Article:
Madrid, a huge and different event

The Mutua Madrid Open takes place from April 22 to May 5

April 19, 2024

Mutua Madrid Open

The Mutua Madrid Open has been held at the Caja Mágica since 2009.
By Staff

Manolo Santana was not only a pioneer on the track, far from it. The legendary Spanish tennis player, the first to win Wimbledon (1966) in addition to breaking down many other barriers, was key to the city of Madrid having a great tennis tournament. It happened in 2022, when Ion Tiriac decided to take a step forward, bringing to the capital of Spain an event like never before seen, and he relied on the figure of Santana to do so.

While Tiriac negotiated in the offices, Santana acted as a perfect link to bring all parties to an agreement with his eternal smile, the same one that accompanied the Madrid native during his 83 years of life (he died in 2021).

Thus was born the Mutua Madrid Open, which received an impressive reception in Madrid, as well as in the rest of Spain.

From 2002 to 2008, the event was held on an indoor court (in the month of October) and at the Madrid Arena, located next to the Casa de Campo in Madrid. With a central court with capacity for more than 9,000 spectators, the tournament had a first edition full of stars: Andre Agassi, Marat Safin, Juan Carlos Ferrero, Carlos Moyà, Yevgeny Kafelnikov, Andy Roddick or a promising Swiss named Roger Federer.

That first edition laid the foundations for what would later become the Mutua Madrid Open: one of the best sporting events in the world, with a list of illustrious winners, but also a social attraction that very soon became a draw for well-known faces from other countries. worlds: actors, singers, models… no one wanted to miss a single detail of an event that grew year after year.

While the rivalry between Rafael Nadal, Novak Djokovic and Federer began to brew, in 2009 the tournament was completely renewed: it went from being held on hard court indoors to clay, from October to May and from the Casa de Campo to the Caja Mágica , an engineering work designed by Dominique Perrault and one of the most avant-garde installations on the calendar.

With up to three stadiums equipped with retractable roofs (Manolo Santana, with more than 12,000 seats, Estadio Arantxa Sánchez Vicario and Estadio 3), the Mutua Madrid Open also became a combined tournament (with the entry of the WTA), testing the ground blue bat (in 2012, a year that Federer won and received the trophy from Will Smith) and continued moving forward without fear of doing different things.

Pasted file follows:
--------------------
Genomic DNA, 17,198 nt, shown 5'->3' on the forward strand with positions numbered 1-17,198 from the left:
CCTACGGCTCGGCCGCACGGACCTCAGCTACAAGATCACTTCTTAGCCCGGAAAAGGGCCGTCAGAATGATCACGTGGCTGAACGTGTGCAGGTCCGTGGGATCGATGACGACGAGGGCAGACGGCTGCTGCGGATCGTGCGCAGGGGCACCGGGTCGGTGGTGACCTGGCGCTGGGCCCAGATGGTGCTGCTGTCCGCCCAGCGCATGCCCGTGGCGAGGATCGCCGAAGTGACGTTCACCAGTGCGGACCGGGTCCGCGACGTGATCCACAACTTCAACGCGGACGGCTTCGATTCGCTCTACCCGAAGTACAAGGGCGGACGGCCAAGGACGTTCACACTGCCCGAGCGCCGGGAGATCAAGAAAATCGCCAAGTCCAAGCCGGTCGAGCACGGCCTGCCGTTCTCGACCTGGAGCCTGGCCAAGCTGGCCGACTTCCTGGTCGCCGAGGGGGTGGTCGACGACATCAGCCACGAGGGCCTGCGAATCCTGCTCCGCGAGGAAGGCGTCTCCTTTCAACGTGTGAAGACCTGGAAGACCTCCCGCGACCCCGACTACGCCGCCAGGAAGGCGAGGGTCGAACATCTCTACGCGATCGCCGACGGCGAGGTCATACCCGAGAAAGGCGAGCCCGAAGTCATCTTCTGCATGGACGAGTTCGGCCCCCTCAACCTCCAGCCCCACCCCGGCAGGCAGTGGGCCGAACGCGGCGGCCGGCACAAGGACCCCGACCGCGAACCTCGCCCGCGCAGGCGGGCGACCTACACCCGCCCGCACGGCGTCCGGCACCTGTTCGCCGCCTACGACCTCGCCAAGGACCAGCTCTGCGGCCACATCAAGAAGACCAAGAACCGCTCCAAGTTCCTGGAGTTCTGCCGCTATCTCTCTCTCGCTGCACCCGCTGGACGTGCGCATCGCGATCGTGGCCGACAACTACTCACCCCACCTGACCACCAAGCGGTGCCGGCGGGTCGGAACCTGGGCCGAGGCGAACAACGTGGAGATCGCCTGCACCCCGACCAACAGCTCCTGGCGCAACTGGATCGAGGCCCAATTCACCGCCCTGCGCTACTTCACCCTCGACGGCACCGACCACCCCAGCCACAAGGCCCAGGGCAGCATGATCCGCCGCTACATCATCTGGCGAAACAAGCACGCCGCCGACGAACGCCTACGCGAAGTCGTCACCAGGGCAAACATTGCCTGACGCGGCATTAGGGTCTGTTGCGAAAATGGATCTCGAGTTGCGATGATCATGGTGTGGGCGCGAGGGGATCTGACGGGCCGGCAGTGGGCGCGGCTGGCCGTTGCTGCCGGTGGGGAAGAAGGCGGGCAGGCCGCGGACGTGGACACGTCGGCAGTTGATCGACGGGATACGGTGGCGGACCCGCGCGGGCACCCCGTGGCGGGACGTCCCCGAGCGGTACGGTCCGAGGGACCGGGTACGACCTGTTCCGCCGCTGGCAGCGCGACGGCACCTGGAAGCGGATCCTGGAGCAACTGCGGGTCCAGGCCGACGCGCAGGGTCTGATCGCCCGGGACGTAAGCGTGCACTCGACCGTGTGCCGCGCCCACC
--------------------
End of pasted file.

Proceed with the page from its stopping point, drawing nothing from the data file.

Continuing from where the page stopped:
“We have always been pioneers in this,” explained Feliciano López, tournament director. “We have been a very innovative and technological tournament. In that sense we have always been the ones who have risked the most, always with the intention of doing new things and surprising people.”

“We always try to surprise, but it is true that the margin is getting smaller and smaller because the standards of this tournament are very high in every sense, but here we have always worked to find a way to do things better. Since I started working here, I have learned that there is always room to do things better. I already say that it is difficult but in the future there will be different things that people can see. This year the objective is to confirm everything that was done well last year and from there to polish small details.”

Thus, the event lands in 2024 as one of the most consolidated events on the calendar and faces its fifteenth edition in the Caja Mágica, a home that has hosted the tournament since that 2009 season, hosting indelible moments in the history of the circuit. With the Manolo Santana Stadium as the central jewel, the Mutua Madrid Open dresses up to chart a new page of excellence.

“It’s been more than 20 years but there are always challenges,” López added. “The last one was last year, the first in which the tournament lasted two weeks and was a great challenge in terms of infrastructure and many other things. First, prepare the facility for twice as many people, because we went from fifty-six to ninety-six players and it’s not just them, but their entire team and companions. “That involves the whole logistical issue: transportation, hotels… because everyone has to be attended to at the level of this tournament, but above all the challenge was to adapt the installation at the level of locker rooms and courts.”

“Now we have many more tracks in the Caja Mágica,” said López, who officially retired in 2023. “We have built four more, last year two more were built… We are taking advantage of the space as much as possible, until there are no more. But things went well and this year we need to confirm it.”

One more season, Madrid will once again be the center of attention. The professional circuit will move its core to the clay of the Caja Mágica, where eternal moments will be recorded in history. The best players in the world will act as a magnetic pole, attracting the attention of the entire world during two weeks reserved for tennis at the highest level.

The big moment is approaching and kilometer 0 of tennis heads to the Mutua Madrid Open.


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